Targeting DNA methylation for cancer therapy has had a rocky history. The first reports on DNA methylation changes in cancer described global loss of methylation, which has been suggested to drive tumorigenesis through activation of oncogenic proteins or induction of chromosomal instability. In this context, reducing DNA methylation was viewed as a tumor-promoting event rather than a promising cancer therapy. The idea of inhibiting DNA methylation therapeutically emerged from subsequent studies showing that, in parallel to global decreases in methylation, several genes (including many critical to the tumor phenotype) displayed gains of methylation in their promoters during tumorigenesis, a process associated with epigenetic silencing of expression and loss of protein function. This led to revival of interest in drugs discovered decades ago to be potent inhibitors of DNA methyltransferases. These drugs have now been approved for clinical use in the United States in the treatment of myelodysplastic syndrome, thus opening the floodgate for a whole new approach to cancer therapy—epigenetic therapy.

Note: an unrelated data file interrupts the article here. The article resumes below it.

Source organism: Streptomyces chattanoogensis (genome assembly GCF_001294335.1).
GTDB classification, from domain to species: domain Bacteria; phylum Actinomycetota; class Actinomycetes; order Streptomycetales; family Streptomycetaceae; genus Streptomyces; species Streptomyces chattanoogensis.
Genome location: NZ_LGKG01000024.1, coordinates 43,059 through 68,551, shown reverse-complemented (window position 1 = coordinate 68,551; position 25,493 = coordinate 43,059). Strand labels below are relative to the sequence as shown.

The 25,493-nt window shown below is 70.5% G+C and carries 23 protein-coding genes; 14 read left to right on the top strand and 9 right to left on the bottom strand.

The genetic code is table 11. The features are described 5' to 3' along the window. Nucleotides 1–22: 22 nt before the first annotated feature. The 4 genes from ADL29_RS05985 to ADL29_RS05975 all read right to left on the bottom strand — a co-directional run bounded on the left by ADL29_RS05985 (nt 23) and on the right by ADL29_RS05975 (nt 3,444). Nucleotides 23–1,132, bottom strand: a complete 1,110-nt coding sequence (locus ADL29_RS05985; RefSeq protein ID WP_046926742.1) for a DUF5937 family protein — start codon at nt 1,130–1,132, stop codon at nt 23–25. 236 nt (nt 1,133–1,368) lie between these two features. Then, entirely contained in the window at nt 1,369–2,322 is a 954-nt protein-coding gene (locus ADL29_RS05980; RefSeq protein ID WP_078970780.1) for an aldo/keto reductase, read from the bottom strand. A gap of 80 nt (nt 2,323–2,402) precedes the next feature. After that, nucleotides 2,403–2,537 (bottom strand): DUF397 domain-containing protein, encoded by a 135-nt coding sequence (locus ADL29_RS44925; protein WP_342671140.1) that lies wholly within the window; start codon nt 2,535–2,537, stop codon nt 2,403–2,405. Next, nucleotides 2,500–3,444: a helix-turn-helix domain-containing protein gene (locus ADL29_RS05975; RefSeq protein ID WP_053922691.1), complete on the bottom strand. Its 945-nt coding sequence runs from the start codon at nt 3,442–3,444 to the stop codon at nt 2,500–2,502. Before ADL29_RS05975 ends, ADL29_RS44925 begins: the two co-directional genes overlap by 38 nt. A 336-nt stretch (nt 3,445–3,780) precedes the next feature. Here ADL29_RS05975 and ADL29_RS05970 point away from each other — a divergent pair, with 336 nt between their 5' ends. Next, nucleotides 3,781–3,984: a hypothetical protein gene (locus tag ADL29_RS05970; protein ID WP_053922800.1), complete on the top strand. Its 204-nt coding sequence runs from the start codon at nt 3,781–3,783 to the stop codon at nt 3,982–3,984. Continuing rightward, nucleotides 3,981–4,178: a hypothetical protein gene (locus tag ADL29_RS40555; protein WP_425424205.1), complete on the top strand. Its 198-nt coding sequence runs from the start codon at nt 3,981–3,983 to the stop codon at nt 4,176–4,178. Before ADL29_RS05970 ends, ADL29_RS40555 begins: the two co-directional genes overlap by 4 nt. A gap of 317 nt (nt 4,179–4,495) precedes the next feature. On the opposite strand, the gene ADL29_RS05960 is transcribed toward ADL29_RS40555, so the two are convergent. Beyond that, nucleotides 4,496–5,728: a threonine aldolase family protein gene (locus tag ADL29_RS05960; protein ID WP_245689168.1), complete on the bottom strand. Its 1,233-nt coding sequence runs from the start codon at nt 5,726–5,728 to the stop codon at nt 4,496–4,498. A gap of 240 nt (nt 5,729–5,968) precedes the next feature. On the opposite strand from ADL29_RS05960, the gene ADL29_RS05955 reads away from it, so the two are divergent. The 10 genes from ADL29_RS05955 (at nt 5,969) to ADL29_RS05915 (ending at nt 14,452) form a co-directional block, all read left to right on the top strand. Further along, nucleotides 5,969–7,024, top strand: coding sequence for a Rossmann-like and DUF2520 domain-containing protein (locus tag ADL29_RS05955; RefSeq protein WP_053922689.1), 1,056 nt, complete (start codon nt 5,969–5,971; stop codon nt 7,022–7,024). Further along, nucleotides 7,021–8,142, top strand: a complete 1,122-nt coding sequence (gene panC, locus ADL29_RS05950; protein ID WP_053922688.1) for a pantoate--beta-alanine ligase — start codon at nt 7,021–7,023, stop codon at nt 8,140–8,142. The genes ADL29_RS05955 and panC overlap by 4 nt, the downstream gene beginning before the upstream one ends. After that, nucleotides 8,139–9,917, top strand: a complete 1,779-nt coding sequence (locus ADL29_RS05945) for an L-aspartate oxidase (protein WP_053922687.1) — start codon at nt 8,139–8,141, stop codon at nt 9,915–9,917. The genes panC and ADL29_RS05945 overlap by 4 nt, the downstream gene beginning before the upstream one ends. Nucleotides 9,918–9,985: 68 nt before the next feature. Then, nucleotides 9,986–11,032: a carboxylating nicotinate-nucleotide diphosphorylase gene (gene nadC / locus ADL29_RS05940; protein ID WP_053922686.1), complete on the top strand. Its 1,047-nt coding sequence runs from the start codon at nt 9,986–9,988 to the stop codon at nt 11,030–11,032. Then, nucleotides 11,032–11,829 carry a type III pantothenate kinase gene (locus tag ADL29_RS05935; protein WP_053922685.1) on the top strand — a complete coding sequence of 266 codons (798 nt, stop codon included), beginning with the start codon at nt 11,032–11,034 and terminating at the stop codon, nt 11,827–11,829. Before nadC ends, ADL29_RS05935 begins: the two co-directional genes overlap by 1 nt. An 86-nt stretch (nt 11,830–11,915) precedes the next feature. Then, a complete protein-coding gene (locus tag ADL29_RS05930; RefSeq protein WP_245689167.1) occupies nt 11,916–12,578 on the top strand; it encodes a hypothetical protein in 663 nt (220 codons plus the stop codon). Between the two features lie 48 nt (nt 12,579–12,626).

- DNA methylation
DNA methylation refers to the addition of a methyl group to one of the four bases that constitute the coding sequence of DNA. In humans, methylation is normally added only on the 5 position of the cytosine base in a post-DNA synthesis reaction catalyzed by one of several DNA methyltransferases. DNA methylation plays a key role in chromatin structure, suppression of the activity of endogenous parasitic sequences, and stable suppression of gene expression (epigenetic silencing), a process normally reserved for special situations such as the inactive X-chromosome and imprinted genes (1).